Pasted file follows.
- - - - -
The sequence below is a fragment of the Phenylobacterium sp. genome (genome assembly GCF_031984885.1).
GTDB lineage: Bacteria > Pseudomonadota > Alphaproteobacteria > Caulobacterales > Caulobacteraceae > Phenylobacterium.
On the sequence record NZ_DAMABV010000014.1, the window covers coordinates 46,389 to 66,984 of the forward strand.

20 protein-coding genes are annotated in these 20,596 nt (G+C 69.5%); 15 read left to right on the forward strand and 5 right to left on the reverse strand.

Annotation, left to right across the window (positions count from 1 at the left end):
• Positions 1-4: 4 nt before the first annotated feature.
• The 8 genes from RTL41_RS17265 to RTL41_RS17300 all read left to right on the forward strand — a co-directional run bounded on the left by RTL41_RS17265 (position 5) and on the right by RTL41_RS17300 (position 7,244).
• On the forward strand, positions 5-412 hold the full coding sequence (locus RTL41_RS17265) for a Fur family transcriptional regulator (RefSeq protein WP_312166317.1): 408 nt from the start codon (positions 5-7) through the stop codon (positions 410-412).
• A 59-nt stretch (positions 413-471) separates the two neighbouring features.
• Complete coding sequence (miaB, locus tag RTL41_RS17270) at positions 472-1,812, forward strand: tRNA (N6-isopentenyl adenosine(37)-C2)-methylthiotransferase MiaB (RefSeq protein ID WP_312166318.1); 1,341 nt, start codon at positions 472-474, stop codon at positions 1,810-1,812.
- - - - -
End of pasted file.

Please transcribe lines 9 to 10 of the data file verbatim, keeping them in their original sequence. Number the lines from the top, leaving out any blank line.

• A 59-nt stretch (positions 413-471) separates the two neighbouring features.
• Complete coding sequence (miaB, locus tag RTL41_RS17270) at positions 472-1,812, forward strand: tRNA (N6-isopentenyl adenosine(37)-C2)-methylthiotransferase MiaB (RefSeq protein ID WP_312166318.1); 1,341 nt, start codon at positions 472-474, stop codon at positions 1,810-1,812.